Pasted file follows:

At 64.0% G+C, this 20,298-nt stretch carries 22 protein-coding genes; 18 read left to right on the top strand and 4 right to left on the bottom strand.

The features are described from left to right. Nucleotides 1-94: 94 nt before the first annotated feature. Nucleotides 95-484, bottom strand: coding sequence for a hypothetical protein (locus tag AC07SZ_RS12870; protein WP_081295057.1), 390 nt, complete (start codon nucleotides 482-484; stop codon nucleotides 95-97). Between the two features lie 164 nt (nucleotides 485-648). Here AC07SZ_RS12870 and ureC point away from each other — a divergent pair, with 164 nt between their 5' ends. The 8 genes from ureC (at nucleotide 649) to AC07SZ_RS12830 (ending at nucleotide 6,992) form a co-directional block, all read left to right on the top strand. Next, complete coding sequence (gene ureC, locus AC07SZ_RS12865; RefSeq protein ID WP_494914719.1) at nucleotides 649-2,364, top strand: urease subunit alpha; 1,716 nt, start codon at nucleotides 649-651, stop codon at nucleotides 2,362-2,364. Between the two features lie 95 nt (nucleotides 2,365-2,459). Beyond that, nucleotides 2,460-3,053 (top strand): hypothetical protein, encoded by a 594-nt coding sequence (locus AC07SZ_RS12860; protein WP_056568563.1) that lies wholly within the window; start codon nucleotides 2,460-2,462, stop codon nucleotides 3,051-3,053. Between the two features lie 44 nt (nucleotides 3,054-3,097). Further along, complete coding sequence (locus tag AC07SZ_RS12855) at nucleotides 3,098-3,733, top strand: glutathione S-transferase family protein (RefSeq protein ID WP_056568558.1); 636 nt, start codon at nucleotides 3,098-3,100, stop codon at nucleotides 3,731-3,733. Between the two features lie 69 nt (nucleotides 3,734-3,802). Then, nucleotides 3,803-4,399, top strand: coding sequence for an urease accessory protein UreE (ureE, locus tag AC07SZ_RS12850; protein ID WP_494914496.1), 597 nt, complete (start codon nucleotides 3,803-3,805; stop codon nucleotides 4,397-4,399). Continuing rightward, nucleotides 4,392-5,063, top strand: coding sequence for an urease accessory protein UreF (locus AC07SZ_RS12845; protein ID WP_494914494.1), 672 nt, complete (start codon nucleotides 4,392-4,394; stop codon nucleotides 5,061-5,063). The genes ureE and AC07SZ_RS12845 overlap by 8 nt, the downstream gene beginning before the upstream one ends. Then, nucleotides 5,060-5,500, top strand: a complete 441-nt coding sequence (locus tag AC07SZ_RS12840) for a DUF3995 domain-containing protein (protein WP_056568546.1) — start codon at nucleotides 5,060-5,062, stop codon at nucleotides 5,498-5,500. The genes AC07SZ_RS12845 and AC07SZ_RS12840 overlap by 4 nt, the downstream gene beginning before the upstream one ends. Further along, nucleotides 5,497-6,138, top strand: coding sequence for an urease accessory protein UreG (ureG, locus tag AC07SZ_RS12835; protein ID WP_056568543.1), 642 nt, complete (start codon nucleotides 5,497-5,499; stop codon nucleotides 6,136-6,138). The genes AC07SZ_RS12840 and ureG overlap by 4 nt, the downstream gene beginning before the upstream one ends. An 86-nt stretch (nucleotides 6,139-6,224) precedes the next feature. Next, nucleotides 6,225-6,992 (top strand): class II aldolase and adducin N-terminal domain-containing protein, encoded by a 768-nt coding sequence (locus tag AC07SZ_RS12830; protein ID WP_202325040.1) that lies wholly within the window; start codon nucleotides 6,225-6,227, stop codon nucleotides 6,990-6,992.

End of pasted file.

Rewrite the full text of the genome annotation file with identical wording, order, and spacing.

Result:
At 64.0% G+C, this 20,298-nt stretch carries 22 protein-coding genes; 18 read left to right on the top strand and 4 right to left on the bottom strand.

The features are described from left to right. Nucleotides 1-94: 94 nt before the first annotated feature. Nucleotides 95-484, bottom strand: coding sequence for a hypothetical protein (locus tag AC07SZ_RS12870; protein WP_081295057.1), 390 nt, complete (start codon nucleotides 482-484; stop codon nucleotides 95-97). Between the two features lie 164 nt (nucleotides 485-648). Here AC07SZ_RS12870 and ureC point away from each other — a divergent pair, with 164 nt between their 5' ends. The 8 genes from ureC (at nucleotide 649) to AC07SZ_RS12830 (ending at nucleotide 6,992) form a co-directional block, all read left to right on the top strand. Next, complete coding sequence (gene ureC, locus AC07SZ_RS12865; RefSeq protein ID WP_494914719.1) at nucleotides 649-2,364, top strand: urease subunit alpha; 1,716 nt, start codon at nucleotides 649-651, stop codon at nucleotides 2,362-2,364. Between the two features lie 95 nt (nucleotides 2,365-2,459). Beyond that, nucleotides 2,460-3,053 (top strand): hypothetical protein, encoded by a 594-nt coding sequence (locus AC07SZ_RS12860; protein WP_056568563.1) that lies wholly within the window; start codon nucleotides 2,460-2,462, stop codon nucleotides 3,051-3,053. Between the two features lie 44 nt (nucleotides 3,054-3,097). Further along, complete coding sequence (locus tag AC07SZ_RS12855) at nucleotides 3,098-3,733, top strand: glutathione S-transferase family protein (RefSeq protein ID WP_056568558.1); 636 nt, start codon at nucleotides 3,098-3,100, stop codon at nucleotides 3,731-3,733. Between the two features lie 69 nt (nucleotides 3,734-3,802). Then, nucleotides 3,803-4,399, top strand: coding sequence for an urease accessory protein UreE (ureE, locus tag AC07SZ_RS12850; protein ID WP_494914496.1), 597 nt, complete (start codon nucleotides 3,803-3,805; stop codon nucleotides 4,397-4,399). Continuing rightward, nucleotides 4,392-5,063, top strand: coding sequence for an urease accessory protein UreF (locus AC07SZ_RS12845; protein ID WP_494914494.1), 672 nt, complete (start codon nucleotides 4,392-4,394; stop codon nucleotides 5,061-5,063). The genes ureE and AC07SZ_RS12845 overlap by 8 nt, the downstream gene beginning before the upstream one ends. Then, nucleotides 5,060-5,500, top strand: a complete 441-nt coding sequence (locus tag AC07SZ_RS12840) for a DUF3995 domain-containing protein (protein WP_056568546.1) — start codon at nucleotides 5,060-5,062, stop codon at nucleotides 5,498-5,500. The genes AC07SZ_RS12845 and AC07SZ_RS12840 overlap by 4 nt, the downstream gene beginning before the upstream one ends. Further along, nucleotides 5,497-6,138, top strand: coding sequence for an urease accessory protein UreG (ureG, locus tag AC07SZ_RS12835; protein ID WP_056568543.1), 642 nt, complete (start codon nucleotides 5,497-5,499; stop codon nucleotides 6,136-6,138). The genes AC07SZ_RS12840 and ureG overlap by 4 nt, the downstream gene beginning before the upstream one ends. An 86-nt stretch (nucleotides 6,139-6,224) precedes the next feature. Next, nucleotides 6,225-6,992 (top strand): class II aldolase and adducin N-terminal domain-containing protein, encoded by a 768-nt coding sequence (locus tag AC07SZ_RS12830; protein ID WP_202325040.1) that lies wholly within the window; start codon nucleotides 6,225-6,227, stop codon nucleotides 6,990-6,992.